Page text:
The following story is written by a social worker at Kirklees Youth Justice Service, with further observations from musician and facilitator, Jess Armstrong.

This is D's story...

This young person, who I will refer to as D for the purposes of the case study, was allocated to me in February 2022 after being caught in the possession of an offensive weapon and using threatening and behaviour with the intent to cause fear.

At the time of my involvement, this young person had been through several placements moves, had only been placed with his grandmother for a matter of weeks and they were trying to build up a relationship.

Music was a passion for this young person, but his choice of music was a concern for all professionals involved, as it contained violent and sexual content. It had such an impact on the young person, that he was starting to imitate what he was listening to and was becoming increasingly violent both at home and school. This included several episodes of going missing.

This young person was not involved in any positive activities outside the home, and when I found out about the Music Project, I felt that this project would be a great opportunity not only to build up D’s confidence, but also enable him to broaden his horizons in terms of the music he listens to.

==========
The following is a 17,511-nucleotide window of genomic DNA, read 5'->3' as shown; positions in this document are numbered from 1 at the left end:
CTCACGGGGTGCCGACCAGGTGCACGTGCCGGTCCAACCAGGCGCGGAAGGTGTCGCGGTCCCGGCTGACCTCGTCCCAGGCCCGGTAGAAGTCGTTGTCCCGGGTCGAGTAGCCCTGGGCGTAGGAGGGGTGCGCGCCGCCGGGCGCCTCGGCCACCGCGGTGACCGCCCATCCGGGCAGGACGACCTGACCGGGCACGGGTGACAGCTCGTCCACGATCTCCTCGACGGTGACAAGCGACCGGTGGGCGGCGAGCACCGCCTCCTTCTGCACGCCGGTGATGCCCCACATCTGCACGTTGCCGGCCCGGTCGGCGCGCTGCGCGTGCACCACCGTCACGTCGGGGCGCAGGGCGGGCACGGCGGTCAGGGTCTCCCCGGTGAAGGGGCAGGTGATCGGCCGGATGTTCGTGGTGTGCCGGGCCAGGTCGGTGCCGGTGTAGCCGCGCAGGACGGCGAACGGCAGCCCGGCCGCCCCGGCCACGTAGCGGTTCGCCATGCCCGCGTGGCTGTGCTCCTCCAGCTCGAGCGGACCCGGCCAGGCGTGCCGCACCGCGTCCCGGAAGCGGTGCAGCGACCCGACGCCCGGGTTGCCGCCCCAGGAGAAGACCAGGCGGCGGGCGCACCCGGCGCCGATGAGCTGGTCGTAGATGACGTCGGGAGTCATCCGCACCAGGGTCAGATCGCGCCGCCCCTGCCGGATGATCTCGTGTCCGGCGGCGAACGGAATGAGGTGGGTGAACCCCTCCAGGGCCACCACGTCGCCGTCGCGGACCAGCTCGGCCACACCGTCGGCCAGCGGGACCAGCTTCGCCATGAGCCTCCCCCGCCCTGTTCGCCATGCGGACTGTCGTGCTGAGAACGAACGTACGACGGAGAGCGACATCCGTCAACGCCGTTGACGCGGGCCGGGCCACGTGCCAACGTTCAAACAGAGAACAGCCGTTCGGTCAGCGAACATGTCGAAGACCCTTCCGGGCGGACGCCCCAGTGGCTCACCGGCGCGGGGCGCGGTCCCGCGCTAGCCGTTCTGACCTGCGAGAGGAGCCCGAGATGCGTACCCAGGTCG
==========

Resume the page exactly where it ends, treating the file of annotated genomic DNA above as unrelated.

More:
Although D was initially nervous about attending the session, he has fully participated and has even called in to the office in between sessions to check what time he is being collected, or to let us know the change of address. D has moved placements on two occasions during the time that the music project has been running, so the project has offered him some consistency, in what has been a very uncertain time for him.

D has grown in confidence and interacted well; he has begun to settle down in school and his episodes of going missing have decreased.

D is also learning about the content of the music he was listening to and is now listening to a wider variety of music which is more appropriate.

When I asked D what his views are about the music project, he tells me that it’s the best day of his week, that he really looks forward to it. He never wants it to end because it makes him happy.

I hope the project continues and that D can attend sessions in the future.

Jess Armstrong, musician and YYM facilitator, has also made the following observations about D's progress:

Working with D was initially non-existent, as he chose to interact with the male member of staff that was supporting me with the session. After two sessions like this, week three saw D coming to sit by me at the laptop, where he began to open up about the songs (that he likes) that aren’t full of violence and oversexualised lyrics.

From week three, D and me have developed a healthy space where D is open to talking about why he likes to listen to music of any kind. We can now have conversations that allow him to think about music (specifically song lyrics) from other points of view.

I am encouraging D to write his own lyrics and I have seen a huge increase in his confidence. We have reached a point where D now requests to use the microphone every week so that he can practice his freestyling.

With more sessions, I would encourage D to actively write songs (of a different nature than those he regularly consumes) and work towards making a professional recording.